After money-shifting my E36 M3 at VIR last month, I was excited to get the car back from Mach V Motorsports and give it a proper shakedown at Summit Point this weekend. Deren had worked tirelessly, tearing apart my poor S52 and getting the head over to the machine shop. The machine shop discovered I had bent every exhaust valve in my exuberant sprint up the back straightaway, and between the two shops, the car was back together in the nick of time – literally. My friend Matt and I loaded the car in the trailer at 11:30 PM on Friday, leaving Mach V with Summit Point Raceway in the truck’s navigation system.
The weather was sublime all weekend, with highs in the 60s and clear skies. Every race weekend should have such perfect conditions! My goals for the weekend were to learn the new suspension, and to cut down time as a result. I’ve never been incredibly fast at Summit Point, and the track has bitten me once before, so building more confidence was to be a benefit of the weekend. Thankfully, the weekend delivered in those aspects.
Qualifying on Saturday was solid, with a fourth-place qualifying time of 1:26.431. We had a group of nine racing in GTS2, so I felt confident in my qualifying time. The race saw me drop a few positions, but I held my own and finished sixth.
The new Motion Control Suspension shocks, combined with higher spring rates and a fatter front sway bar, give the car a wild amount of grip compared to my old Ground Control setup. The new setup provides that grip, but it also means that as a driver, I have to brake later and be even more confident to pitch the car through a corner and know it will stick. That confidence is still building, but grew overnight and I qualified with a 1:24.485. Two seconds off my personal best at Summit Point – a huge drop that made me very happy in itself!
The start of Saturday’s Thunder race
GTS2 as a field seemed to grow in confidence, and that 1:24 was good for a fifth place spot on the grid on Sunday. We took the green flag and unfortunately, only a lap or two in, one of my friends lost control of his E46 M3 and put it into the tire wall on the outside of Turn 3. Although he is okay and the car is fixable, nobody likes seeing their friend (or anyone) in a wall. The race was halted and all cars brought onto pit road while the emergency crew cleaned up the carnage. We were down for about 15 minutes, then followed the pace car back out for a single-file restart.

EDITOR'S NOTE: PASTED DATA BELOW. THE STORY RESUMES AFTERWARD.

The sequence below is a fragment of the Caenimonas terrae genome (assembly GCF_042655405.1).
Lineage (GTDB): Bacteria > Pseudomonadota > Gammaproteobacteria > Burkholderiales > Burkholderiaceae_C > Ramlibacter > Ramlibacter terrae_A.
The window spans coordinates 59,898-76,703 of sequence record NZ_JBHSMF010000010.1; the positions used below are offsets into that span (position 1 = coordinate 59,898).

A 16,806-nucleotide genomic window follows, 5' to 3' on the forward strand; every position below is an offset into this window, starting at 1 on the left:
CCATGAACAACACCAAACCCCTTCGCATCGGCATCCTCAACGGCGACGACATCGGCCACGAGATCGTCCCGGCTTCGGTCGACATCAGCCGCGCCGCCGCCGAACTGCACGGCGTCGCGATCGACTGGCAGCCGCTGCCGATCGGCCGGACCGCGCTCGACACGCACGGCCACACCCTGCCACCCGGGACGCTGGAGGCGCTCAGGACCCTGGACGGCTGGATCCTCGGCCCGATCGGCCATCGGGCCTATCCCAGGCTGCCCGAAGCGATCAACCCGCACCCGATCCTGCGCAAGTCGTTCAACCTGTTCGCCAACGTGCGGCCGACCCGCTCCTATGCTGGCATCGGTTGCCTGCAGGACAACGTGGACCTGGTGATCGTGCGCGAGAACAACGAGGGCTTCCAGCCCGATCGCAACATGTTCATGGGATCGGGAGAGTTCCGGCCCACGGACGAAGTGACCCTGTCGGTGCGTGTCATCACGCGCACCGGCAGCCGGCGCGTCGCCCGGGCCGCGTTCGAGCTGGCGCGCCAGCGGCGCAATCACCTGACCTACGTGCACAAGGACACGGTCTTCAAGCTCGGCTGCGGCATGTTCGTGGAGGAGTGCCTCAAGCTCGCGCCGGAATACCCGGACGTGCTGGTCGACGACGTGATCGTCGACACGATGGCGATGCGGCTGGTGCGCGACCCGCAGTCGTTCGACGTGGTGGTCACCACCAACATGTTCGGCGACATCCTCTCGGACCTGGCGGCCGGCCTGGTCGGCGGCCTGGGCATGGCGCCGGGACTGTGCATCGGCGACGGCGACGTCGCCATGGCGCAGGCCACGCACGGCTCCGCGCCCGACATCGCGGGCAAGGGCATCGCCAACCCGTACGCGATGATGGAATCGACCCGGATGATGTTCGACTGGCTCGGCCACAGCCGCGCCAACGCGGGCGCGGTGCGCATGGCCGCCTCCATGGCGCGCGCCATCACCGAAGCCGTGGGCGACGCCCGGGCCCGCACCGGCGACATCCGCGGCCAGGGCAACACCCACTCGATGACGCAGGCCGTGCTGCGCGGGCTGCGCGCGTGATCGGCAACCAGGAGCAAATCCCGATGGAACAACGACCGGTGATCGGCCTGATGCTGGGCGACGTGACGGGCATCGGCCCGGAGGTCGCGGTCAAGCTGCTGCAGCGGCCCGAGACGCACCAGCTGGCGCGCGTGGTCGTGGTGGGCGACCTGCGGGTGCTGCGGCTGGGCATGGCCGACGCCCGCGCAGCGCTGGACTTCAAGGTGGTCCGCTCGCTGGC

Single-file restarts are interesting, because instead of taking a green flag class by class, you line up nose to tail and take the green flag in whatever order you last exited the track. So, there’s no guarantee that you’ll be with your class, depending on how your race was going prior to the black flag. I ended up behind a few GTS2 cars, but had some Mustangs and Thunder Roadsters behind me.
We all took the green flag and began again. It felt like some drivers left their brains behind on the pit road as we got a few laps in to the race. Traffic was incredibly busy and cars were everywhere. I ended up in the middle of a melee several times, and frankly, was just happy to finish the race with straight body panels. The highlight (lowlight?) was a few laps in, where a Thunder Roadster passed me and two Mustangs in the Carousel. I ended up next to the first, black Mustang. The NASA Club Codes & Regulations (CCR) state that if another driver has the nose of their car at your door, you must give them 3/4 of a car width for racing room. I was dead even with the Mustang, and he turned further in to the right as we went through the turn. A quick, hard stab of the brakes on my part allowed me to avoid a collision, but made me fall back behind him and a red Mercury, giving up the ground I had gained in an attempt to catch someone in my class. Thankfully, you can’t be penalized for obscenities yelled in your own car.
The Mid-Atlantic GTS2 guys deserve a shout-out after the past two days. We have become a very friendly bunch over the last year or so of racing together, and even with a few newbies in the mix this weekend, it was generally accepted that we’re competitive, but we trust each other to not do anything too boneheaded. We can go two or three wide through a turn and make it out, we play by the rules but to the rules as it pertains to blocking and passing, and after the checkered flag drops, we’re excited to share how things went and do it again the next day or month.
Even with the complete “what just happened?” Sunday race, the weekend was a success overall. Shaving two seconds off of a personal best is nothing to sneeze at, and I absolutely found more confidence in the car’s new setup. NASA’s HyperFest is coming up in a few short weeks at VIR, and GTS2 is looking to have a 9+ car field, which will be very exciting. If you’re in the Mid-Atlantic area on May 19, join us for a day of automotive nirvana at VIR!
Sunday’s Thunder race, after the restart